David Denton
David's Review Corner, September 2007

Born in Lyon in 1697 we first find Jean-Marie Leclair as a dancer at the Lyon Opera, and little is known of his musical training that changed him to a violinist and composer of the highest quality and esteem. He did give five years in the service to the royal court in the Netherlands, but otherwise spent the last forty years of his life in Paris where he was murdered in 1764. He wrote extensively for the violin including forty-eight sonatas, flautists grabbing the title page on eight of them which states ‘Cette Sonate peut se jouer sur la flute Allemande’, though they could simply have been a version of a violin sonatas aimed at extending sales to include the flute, as one of the sonatas goes outside the range of the flute at that time. The former principal flute of the Boston Symphony, Fenwick Smith, revels in the decorations of the fast outer movements, while producing an elegant silvery tone for the slow movements. I know he perform on the Baroque flute, but here I think he is playing a modern flute as the sound is not earthy enough for that period instrument. His intonation throughout is spotlessly clean, a comment that also passes over to the cello of Laura Blustein. Certainly Leclair intended the Trio Sonata for flute, the score giving more prominence to the harpsichord than in the sonatas where it just chugs along in the background. The two discs close with Leclair’s opus 8 for flute duet, harpsichord and cello, the overture and dance movements of joyous nature surrounding a Chaconne of considerable beauty. While in this era I concede that accompaniments were functional, I would have wished that Smith had been given less prominence in the sonatas, the sound otherwise well engineered.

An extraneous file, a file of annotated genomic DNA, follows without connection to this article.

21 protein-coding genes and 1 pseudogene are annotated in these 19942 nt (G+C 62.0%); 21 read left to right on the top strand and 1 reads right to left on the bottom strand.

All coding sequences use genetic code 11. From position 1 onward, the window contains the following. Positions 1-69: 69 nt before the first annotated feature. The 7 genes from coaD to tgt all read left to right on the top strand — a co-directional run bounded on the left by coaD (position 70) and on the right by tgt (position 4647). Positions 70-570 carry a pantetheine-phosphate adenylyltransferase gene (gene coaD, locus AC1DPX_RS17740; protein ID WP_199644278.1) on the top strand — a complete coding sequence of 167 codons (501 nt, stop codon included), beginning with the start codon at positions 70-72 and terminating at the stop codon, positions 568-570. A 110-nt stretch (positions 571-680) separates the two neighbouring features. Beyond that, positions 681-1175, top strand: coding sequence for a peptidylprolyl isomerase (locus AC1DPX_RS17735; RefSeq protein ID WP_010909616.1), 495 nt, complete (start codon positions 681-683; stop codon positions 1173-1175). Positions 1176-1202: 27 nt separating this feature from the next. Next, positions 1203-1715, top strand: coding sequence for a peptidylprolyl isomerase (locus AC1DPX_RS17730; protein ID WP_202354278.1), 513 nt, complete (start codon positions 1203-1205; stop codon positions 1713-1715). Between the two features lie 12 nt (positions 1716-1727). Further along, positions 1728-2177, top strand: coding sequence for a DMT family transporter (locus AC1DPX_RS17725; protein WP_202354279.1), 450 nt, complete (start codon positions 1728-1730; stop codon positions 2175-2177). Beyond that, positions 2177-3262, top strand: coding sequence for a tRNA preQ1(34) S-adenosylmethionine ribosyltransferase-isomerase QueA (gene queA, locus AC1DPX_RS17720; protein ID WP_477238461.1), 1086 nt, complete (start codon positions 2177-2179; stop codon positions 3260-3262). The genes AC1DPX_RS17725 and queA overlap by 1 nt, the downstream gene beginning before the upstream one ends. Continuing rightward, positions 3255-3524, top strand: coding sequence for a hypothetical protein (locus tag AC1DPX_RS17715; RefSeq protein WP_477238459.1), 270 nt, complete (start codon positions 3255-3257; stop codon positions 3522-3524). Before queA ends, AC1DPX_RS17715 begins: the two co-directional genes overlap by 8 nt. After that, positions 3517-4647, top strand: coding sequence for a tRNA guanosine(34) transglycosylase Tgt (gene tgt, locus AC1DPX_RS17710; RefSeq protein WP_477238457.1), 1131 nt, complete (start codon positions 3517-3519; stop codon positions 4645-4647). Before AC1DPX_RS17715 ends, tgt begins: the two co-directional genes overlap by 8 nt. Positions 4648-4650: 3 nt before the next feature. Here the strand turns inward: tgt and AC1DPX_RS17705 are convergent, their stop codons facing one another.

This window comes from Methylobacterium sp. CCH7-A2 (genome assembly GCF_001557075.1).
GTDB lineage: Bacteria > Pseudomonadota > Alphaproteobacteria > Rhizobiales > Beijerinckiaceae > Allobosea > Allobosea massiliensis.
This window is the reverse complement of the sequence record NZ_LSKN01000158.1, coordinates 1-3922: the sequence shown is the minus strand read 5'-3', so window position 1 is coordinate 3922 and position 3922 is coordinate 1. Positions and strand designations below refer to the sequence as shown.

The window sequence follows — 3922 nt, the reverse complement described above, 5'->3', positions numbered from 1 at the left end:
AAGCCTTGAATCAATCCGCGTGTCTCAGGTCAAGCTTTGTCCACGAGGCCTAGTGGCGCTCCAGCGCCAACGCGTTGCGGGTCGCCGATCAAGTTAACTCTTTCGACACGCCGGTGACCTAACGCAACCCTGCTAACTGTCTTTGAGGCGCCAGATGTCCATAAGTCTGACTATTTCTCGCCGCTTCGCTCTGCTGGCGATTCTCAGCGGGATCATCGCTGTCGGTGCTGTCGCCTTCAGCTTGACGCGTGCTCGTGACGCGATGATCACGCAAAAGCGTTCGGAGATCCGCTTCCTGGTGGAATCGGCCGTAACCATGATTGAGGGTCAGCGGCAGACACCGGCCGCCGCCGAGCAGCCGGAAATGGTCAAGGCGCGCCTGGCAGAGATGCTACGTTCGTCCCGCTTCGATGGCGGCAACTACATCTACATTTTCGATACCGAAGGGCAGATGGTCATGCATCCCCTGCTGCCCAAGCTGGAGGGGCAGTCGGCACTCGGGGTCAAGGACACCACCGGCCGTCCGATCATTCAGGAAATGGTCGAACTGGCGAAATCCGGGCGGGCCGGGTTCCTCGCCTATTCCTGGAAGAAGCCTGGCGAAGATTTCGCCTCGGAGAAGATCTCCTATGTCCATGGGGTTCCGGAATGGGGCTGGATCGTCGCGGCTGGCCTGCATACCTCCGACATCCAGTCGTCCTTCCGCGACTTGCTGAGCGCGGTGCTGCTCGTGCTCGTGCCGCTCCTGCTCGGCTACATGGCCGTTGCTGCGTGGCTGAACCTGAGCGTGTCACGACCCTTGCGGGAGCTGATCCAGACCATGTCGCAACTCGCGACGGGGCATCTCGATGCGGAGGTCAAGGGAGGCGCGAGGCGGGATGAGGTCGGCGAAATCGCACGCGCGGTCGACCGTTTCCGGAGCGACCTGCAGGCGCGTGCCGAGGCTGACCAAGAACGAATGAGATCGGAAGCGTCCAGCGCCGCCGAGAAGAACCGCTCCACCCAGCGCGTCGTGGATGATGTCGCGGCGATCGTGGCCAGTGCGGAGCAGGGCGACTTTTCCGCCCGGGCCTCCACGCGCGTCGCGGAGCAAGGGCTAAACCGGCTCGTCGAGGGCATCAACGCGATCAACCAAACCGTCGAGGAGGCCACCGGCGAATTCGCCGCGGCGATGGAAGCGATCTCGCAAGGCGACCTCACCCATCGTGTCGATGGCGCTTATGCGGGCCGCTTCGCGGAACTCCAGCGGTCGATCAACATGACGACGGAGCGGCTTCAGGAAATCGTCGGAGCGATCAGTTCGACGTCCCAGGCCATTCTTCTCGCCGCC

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10:28:56 PM, 22 August 2014